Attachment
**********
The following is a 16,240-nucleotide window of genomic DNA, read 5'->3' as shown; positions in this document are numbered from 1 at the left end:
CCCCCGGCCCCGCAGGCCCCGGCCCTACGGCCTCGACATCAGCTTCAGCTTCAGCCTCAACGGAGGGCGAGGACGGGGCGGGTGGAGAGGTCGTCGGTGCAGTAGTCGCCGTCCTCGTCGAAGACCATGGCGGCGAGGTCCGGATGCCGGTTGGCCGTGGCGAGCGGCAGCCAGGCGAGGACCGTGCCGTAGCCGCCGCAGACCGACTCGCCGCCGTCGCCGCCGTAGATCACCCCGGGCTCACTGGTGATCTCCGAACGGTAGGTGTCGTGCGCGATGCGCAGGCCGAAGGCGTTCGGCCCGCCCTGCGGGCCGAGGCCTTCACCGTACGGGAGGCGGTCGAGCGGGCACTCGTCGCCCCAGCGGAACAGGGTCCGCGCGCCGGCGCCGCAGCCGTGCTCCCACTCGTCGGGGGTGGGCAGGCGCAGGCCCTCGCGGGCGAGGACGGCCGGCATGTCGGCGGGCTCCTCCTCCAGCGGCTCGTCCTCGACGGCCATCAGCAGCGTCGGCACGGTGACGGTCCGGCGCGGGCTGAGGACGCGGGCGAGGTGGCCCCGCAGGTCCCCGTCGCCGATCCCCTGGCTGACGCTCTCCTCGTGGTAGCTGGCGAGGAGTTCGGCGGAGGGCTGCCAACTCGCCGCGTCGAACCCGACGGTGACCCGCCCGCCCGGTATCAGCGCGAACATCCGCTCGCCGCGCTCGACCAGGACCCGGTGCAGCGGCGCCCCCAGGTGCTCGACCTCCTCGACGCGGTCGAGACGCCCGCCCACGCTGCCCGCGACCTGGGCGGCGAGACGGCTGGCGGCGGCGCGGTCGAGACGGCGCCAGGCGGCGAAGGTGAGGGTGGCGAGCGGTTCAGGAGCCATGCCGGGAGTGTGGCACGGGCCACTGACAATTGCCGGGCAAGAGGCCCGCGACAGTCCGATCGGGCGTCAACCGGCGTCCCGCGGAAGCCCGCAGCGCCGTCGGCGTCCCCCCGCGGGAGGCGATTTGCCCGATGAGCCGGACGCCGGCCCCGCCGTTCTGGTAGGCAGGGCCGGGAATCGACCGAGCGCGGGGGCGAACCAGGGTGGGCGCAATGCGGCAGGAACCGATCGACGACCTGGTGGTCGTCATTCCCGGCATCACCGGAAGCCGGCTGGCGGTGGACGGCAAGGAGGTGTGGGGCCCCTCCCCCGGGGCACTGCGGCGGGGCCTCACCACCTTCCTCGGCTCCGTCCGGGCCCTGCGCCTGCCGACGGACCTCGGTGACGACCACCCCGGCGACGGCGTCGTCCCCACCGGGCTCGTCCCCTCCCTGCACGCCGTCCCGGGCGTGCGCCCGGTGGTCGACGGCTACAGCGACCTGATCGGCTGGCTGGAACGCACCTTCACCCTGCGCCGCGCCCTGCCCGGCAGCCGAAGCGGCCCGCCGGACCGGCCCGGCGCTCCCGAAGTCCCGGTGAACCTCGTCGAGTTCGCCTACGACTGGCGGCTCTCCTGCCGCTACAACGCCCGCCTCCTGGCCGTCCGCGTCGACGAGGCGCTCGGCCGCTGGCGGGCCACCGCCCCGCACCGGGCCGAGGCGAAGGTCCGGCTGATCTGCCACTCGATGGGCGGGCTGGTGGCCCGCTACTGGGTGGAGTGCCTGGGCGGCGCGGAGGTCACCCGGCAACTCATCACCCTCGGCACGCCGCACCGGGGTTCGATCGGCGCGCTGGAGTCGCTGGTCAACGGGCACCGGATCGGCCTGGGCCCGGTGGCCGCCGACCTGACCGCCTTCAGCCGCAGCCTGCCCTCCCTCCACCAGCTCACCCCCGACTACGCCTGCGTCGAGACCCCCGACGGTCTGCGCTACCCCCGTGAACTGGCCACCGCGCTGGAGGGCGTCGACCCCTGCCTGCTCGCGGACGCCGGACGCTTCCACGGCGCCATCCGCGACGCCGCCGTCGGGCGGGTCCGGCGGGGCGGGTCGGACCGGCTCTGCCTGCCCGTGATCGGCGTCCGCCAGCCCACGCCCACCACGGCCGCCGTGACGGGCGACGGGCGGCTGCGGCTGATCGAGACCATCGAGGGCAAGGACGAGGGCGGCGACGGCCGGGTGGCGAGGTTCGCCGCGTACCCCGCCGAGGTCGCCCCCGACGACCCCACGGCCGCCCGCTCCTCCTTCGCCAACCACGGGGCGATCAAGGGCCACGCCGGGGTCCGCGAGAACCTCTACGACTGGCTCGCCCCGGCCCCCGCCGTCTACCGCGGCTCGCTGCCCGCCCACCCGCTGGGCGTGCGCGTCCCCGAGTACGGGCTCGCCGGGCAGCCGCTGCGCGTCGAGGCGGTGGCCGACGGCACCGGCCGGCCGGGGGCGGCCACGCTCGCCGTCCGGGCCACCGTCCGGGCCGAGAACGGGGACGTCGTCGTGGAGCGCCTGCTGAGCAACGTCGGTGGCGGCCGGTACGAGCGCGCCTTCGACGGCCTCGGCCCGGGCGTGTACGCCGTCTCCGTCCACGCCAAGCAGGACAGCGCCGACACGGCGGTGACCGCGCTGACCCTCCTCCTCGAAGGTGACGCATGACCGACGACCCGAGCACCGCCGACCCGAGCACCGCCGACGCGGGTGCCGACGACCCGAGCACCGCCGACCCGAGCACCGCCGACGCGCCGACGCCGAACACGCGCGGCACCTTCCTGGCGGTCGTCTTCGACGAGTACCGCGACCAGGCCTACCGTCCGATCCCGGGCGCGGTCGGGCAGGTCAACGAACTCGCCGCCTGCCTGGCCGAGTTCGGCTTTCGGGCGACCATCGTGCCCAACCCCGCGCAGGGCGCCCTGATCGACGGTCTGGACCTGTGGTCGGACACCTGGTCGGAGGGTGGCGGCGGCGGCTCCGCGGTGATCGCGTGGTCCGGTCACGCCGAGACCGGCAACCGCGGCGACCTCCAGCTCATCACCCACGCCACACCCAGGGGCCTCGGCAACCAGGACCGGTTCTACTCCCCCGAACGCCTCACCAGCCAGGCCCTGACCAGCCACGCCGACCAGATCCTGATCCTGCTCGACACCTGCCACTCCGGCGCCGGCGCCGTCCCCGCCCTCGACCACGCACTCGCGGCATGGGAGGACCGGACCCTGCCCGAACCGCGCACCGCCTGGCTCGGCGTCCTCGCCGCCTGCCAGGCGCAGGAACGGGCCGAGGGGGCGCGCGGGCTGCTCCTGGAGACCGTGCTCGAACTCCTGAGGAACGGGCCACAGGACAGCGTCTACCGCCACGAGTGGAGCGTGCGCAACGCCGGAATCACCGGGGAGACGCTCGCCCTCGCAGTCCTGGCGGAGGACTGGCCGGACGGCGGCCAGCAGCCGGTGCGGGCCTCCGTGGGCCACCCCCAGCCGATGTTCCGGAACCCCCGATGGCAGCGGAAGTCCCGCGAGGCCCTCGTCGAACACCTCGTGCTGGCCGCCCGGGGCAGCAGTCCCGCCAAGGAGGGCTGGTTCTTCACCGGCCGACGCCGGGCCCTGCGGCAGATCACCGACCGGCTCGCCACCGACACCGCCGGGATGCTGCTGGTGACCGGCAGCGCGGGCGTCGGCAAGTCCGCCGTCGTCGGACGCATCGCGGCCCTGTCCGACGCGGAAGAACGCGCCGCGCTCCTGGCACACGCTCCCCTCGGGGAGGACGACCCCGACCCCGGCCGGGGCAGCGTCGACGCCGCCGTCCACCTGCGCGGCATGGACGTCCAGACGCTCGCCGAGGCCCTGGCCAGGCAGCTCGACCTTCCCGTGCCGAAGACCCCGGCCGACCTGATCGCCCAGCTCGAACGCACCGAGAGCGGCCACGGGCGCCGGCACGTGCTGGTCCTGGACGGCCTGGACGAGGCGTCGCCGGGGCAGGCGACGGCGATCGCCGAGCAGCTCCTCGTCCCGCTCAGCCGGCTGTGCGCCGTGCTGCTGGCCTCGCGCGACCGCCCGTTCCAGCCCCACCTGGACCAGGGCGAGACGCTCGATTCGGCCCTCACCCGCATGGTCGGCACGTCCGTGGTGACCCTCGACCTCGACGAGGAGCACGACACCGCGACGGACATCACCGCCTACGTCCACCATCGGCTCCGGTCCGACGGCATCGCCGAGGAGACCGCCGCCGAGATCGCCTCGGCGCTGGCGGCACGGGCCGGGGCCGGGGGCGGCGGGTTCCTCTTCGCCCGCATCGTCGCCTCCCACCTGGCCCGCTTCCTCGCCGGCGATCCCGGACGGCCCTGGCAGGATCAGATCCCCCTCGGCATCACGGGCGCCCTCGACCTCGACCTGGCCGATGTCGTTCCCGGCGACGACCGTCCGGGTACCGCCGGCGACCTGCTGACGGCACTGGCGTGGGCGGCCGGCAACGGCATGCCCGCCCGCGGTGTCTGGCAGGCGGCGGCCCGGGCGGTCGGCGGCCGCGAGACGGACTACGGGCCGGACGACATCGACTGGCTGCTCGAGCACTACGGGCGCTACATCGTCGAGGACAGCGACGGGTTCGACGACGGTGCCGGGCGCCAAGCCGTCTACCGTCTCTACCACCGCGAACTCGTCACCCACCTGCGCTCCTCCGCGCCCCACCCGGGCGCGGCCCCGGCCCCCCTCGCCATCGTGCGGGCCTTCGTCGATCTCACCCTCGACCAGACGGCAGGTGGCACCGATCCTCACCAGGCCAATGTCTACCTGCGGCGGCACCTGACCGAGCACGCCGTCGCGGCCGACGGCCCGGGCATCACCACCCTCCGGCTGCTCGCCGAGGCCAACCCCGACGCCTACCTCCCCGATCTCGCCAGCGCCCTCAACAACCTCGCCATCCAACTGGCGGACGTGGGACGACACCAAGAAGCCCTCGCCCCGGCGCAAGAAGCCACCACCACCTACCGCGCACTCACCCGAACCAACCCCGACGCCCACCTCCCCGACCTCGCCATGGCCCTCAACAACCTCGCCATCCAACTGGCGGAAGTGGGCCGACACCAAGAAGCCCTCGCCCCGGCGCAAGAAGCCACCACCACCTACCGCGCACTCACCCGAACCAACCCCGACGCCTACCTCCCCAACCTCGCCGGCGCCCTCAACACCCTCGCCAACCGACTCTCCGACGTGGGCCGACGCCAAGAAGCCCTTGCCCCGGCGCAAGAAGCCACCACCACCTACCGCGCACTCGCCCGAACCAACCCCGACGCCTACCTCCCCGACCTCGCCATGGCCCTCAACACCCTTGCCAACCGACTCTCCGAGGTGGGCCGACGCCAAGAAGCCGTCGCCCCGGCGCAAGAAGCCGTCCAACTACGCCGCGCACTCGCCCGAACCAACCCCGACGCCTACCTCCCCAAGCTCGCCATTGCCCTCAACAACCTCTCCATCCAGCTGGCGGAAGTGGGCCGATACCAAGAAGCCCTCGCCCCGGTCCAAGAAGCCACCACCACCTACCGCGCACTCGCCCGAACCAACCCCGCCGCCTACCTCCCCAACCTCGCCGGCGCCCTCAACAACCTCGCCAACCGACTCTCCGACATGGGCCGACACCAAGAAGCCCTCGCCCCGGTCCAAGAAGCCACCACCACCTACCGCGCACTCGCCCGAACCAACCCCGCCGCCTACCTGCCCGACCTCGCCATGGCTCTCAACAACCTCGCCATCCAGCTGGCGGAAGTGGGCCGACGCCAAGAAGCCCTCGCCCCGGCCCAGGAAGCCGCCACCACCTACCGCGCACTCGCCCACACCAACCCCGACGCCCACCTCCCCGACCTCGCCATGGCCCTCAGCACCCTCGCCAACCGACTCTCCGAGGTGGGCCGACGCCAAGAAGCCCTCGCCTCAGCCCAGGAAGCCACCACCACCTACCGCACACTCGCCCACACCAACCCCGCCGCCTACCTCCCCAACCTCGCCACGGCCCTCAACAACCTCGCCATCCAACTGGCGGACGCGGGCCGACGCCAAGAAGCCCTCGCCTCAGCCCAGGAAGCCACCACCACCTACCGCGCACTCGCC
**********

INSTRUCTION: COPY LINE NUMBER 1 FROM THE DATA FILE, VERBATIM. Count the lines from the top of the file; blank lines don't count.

The following is a 16,240-nucleotide window of genomic DNA, read 5'->3' as shown; positions in this document are numbered from 1 at the left end: